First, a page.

Sony had good reasons to collect customer data: It provides them the opportunity to sell more products by delivering relevant messages at an opportune time. That’s fine as long as the customer can make a risk assessment: Is a $5 coupon worth the risk of identity theft?

Trust in data security is eroding.

This is only the beginning of the end of personal data collection by enterprises. Almost every day we read about examples of companies abusing the ownership of our personal data. This massive crisis might force Sony into opening their data systems to independent external auditors, letting them access the source code of the implementation and validating that data is secured and used in a way consistent with the privacy criteria both parties agreed on. They will have to change their communication with customers to make it more human, less legal and transparent.

Will it be enough?

In the short-term, those measures should help the gain the trust of their most avid customers. In the long-term, more breaches in different verticals will become public and customers will finally see that their data is being treated recklessly and without any respect.

Ultimately, enterprises have to deal with this reality:

People will understand their personal data has more value than a “$1 off” coupon. They will refuse to give enterprises long-term access to their data. Instead, they will allow them to access their data for a limited amount of time in exchange for a real value proposition. People have given the key to brands too many times, just to get a wrecked car in return. It’s about time, they demand the key back.


This fabulous illustrations courtesy of Ogilvy (via Brad Hill)

I’m writing this a few hours after my return from Austin. As usual, SXSW was whirlwind of knowledge, brilliant minds, trial of new technologies and a lot of socializing.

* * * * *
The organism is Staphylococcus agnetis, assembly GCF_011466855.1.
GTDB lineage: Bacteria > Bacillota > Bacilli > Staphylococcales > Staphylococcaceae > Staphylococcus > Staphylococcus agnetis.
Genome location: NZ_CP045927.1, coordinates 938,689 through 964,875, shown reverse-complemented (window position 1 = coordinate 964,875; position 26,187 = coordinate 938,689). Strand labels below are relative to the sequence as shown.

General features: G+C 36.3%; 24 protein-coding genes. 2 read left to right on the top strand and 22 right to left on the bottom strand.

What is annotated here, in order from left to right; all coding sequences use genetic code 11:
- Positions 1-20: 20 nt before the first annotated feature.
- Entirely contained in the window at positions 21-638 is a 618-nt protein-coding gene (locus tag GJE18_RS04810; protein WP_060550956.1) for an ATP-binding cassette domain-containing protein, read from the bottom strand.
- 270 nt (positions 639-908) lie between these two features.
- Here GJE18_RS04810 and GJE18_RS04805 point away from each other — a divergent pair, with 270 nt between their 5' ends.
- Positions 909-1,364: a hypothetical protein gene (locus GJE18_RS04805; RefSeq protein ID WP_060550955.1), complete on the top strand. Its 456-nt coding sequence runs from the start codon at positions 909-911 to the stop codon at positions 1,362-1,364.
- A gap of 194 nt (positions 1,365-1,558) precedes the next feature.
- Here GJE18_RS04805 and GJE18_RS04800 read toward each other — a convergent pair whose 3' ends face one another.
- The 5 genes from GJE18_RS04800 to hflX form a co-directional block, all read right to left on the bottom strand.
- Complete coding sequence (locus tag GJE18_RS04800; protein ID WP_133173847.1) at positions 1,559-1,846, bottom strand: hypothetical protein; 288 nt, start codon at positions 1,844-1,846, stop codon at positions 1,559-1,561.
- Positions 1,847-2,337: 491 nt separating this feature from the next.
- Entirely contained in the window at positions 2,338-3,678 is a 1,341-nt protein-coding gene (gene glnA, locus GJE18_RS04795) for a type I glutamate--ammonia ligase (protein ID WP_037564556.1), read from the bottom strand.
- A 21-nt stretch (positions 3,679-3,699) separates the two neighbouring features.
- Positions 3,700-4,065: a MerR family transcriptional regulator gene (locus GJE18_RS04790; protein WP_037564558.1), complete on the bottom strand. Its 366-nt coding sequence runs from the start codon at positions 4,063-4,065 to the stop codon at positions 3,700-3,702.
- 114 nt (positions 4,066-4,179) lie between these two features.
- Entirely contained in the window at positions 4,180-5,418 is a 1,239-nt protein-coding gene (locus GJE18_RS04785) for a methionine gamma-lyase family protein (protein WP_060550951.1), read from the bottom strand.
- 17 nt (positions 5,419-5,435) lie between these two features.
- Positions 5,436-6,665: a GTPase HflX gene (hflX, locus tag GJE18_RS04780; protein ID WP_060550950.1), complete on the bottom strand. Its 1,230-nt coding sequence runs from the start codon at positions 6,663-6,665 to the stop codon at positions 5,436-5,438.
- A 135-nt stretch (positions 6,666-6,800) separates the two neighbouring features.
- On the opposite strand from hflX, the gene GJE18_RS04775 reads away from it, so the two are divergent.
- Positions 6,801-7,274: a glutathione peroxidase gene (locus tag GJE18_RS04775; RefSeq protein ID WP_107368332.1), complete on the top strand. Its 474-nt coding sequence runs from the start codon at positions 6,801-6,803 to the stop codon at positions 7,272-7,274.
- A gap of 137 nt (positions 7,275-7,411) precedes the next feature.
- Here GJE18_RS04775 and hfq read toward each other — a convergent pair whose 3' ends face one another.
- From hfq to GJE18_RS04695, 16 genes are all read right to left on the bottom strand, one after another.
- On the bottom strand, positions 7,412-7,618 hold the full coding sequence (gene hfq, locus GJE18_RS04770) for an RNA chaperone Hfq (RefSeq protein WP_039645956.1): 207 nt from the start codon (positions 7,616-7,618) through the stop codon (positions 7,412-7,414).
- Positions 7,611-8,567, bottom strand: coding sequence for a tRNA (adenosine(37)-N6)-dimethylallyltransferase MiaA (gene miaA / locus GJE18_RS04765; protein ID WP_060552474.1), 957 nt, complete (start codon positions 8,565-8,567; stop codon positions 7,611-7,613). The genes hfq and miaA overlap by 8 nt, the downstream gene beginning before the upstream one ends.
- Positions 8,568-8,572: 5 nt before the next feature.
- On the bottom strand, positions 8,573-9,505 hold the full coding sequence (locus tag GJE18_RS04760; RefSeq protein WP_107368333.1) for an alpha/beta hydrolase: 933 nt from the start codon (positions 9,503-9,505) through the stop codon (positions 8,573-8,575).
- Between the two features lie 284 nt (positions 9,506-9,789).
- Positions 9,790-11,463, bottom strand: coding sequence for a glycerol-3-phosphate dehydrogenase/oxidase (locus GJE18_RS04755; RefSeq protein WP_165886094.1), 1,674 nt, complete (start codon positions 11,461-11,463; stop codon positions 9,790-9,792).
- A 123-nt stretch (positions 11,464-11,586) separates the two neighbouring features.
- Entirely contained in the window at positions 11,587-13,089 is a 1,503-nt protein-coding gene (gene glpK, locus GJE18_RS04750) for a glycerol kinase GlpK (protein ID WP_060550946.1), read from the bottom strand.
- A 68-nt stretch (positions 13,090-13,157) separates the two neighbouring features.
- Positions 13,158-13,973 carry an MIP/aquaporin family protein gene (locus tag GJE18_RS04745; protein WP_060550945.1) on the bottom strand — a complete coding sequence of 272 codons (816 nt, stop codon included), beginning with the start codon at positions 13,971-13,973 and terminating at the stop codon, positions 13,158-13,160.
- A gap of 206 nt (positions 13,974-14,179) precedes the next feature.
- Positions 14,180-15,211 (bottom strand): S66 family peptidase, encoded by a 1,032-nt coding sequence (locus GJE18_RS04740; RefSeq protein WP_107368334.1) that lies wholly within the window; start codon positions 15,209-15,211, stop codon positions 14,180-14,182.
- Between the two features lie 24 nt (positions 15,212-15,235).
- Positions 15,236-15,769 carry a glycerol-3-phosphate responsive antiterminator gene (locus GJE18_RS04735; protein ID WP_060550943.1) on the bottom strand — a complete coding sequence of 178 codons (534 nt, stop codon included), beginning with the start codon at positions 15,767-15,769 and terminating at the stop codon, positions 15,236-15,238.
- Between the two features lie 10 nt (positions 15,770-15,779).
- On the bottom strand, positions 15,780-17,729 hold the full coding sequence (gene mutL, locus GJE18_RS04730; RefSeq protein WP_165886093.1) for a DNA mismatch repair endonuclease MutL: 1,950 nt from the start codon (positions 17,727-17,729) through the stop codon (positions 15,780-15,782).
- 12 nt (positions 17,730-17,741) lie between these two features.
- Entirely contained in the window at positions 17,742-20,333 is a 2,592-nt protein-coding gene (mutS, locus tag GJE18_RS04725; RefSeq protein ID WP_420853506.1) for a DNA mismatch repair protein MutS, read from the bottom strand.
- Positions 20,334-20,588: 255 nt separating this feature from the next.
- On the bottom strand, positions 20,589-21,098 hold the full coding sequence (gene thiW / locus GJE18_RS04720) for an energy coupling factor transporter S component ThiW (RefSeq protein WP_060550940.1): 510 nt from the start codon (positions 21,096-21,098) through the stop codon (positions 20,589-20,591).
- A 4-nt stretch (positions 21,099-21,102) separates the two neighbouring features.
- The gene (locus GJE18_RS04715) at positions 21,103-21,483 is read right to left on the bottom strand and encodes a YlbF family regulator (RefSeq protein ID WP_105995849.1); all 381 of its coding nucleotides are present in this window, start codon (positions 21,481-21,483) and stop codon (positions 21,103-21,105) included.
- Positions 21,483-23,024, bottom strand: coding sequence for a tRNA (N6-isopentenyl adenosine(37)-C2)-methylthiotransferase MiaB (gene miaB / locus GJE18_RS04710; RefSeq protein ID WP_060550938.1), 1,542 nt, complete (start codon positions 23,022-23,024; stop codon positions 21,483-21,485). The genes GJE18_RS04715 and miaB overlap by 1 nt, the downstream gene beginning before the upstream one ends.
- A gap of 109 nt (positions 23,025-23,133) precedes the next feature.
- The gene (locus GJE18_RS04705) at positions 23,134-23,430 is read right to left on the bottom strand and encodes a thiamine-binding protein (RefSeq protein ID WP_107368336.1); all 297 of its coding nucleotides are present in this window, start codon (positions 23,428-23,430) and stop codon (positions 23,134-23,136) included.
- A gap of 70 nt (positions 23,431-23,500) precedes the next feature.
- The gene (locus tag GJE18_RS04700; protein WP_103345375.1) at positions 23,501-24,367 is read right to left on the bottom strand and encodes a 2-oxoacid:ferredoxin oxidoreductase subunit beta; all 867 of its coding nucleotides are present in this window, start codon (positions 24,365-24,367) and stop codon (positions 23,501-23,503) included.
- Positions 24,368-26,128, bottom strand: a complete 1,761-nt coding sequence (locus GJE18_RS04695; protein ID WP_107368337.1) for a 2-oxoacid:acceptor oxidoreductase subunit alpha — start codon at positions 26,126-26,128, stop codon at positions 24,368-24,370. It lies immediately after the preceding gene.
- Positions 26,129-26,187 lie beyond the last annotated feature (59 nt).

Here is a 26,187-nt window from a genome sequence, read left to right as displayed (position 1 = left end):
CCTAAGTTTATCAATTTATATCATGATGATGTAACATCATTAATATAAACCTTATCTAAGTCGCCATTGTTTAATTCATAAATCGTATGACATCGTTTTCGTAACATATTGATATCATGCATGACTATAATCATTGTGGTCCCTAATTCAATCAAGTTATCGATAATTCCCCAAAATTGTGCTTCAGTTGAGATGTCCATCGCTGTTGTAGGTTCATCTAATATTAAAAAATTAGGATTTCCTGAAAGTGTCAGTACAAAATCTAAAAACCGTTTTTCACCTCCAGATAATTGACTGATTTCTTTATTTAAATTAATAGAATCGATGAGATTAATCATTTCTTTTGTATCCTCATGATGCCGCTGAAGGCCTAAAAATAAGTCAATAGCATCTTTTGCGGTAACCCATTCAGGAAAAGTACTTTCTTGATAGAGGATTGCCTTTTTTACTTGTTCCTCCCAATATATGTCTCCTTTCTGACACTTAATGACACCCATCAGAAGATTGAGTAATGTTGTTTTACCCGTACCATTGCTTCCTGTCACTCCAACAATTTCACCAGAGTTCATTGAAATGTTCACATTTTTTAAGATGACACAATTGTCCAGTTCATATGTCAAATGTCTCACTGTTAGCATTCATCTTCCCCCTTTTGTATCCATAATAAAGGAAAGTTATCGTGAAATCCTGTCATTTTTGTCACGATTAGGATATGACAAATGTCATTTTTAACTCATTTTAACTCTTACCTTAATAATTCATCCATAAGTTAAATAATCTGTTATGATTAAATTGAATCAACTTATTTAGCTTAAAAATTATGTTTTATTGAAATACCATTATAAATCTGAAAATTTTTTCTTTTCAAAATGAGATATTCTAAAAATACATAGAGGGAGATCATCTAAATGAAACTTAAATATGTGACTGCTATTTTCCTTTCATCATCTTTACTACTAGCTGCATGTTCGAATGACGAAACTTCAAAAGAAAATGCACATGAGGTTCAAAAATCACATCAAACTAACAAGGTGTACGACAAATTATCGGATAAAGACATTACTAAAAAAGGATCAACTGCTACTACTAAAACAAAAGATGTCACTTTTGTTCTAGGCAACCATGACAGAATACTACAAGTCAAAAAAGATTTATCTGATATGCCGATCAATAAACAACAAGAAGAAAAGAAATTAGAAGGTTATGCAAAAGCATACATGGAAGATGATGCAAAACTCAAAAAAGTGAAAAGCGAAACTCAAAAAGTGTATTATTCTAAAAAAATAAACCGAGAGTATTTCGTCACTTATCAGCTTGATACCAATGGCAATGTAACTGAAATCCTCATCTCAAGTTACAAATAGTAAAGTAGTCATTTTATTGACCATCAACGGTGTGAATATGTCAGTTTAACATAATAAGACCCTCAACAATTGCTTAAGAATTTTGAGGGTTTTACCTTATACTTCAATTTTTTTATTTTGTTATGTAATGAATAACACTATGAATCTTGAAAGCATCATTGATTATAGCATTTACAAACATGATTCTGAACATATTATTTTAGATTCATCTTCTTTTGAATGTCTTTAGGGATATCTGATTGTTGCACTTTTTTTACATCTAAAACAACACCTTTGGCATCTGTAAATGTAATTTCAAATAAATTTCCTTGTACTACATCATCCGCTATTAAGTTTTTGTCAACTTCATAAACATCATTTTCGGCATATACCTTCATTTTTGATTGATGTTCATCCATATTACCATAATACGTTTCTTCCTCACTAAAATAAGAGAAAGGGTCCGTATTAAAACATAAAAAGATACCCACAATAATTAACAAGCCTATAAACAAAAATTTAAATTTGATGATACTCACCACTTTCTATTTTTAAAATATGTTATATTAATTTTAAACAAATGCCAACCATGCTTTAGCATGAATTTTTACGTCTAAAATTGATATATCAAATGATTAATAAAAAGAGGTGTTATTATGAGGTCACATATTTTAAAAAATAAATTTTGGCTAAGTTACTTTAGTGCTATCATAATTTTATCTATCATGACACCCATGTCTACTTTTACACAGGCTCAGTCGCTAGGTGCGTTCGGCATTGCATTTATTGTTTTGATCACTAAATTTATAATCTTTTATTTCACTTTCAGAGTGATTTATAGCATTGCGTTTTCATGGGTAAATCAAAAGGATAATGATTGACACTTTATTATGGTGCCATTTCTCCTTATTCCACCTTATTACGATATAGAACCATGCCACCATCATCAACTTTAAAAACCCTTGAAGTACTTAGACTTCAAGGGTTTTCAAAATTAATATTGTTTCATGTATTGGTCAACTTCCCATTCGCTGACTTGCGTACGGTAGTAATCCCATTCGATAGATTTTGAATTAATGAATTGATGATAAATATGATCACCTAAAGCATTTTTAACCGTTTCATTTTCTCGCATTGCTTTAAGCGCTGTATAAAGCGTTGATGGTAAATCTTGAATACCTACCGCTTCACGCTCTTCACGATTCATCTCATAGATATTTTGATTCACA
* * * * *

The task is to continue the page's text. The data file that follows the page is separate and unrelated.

It’s getting bigger and bigger

It was merely impossible to see 20% of the panels/keynotes I was interested in. The conference is now so spread out that you really have to limit yourself to 1-2 panels and go with the flow the rest of the day. Bigger doesn’t necessarily mean better but my experience was much better than last year. Maybe it was my overall attitude, my focus on networking or the conference felt more elevated and improved from last year.

With one exception, the keynotes weren’t good

Blake McCoskie, CEO and Founder of Tom’s Shoes, stole the keynote show by a huge margin. His story was inspiring and conveyed the passion he feels for his brand. I wish all keynotes would have been of that caliber but it gave me more time to network and learn by talking with fellow attendees.

SXSW’s content: It’s what you make it.

SXSW has turned into a huge farmer market. You have to walk down all the stands, try out some fruit, bite into a few sour apples until you discover something sweet. It’s up to you to do all the legwork in advance, have Plan B and C for each session in place and leave as soon as you feel the session doesn’t meet your expectations. I went to 10 or so sessions and 5 of them were fabulous.

It’s about the people

In a cab, in line, at the Allhat party, at the DraftFCB event, at a local restaurant, on the street: SXSW is about connecting with people. Replacing the Twitter avatar with a real person. Meeting strangers and parting as friends. Connecting friends with other friends. That’s the real story of SXSW.

Big brands are moving in

Samsung hosted the blogger lounge (Ironically more Apple than Samsung products inside the lounge) with interviews, book signings and a lot of Pepsi. Chevy really made an impact with their car service for attendees, test drives, charging stations, the Volt lounge and party sponsorship. Pepsi was basically everywhere, sometimes the only drink you could get was a Pepsi Max. They sponsored a lounge and a stage, sometimes manned by my friend @schneidermike. (He should just legally change his name already.) American Express partnered with Foursquare to launch a form of a loyalty program. Should be interesting to see the results. And, once again, Apple was the marketing king without spending any money on sponsorships: They opened a “pop up” store and geeks lined up for hours to get their hands on the new iPad2. Just to show them off in the next day and do the marketing work for Apple.

More importantly, more executives of large brands and enterprises were present, trying to figure out how to transform their business. I had more discussions about social business and less chat about bright, shiny tools.

Oh boy, so many apps and not enough screen real estate

Situationist, Hurricane Party, Beluga, Ditto, Yobongo, LiquidSpace. And I’m barely scratching the surface. It was fun to try them out and evaluate their worthiness to remain on my iPhone. Unlike other SXSW’s, this year there was no break-out technology. No Foursquare or Twitter. A lot of hype surrounding SMS group chat tools like Beluga and GroupMe but I didn’t experience a high adoption rate in my graph. It felt more like a new feature than an innovative  tool. The LocalMind Q&A tool looked interesting and could become quite helpful over time.

Would love to hear your thoughts. In the meantime, I’m busy deleting some of the apps I downloaded a few days ago.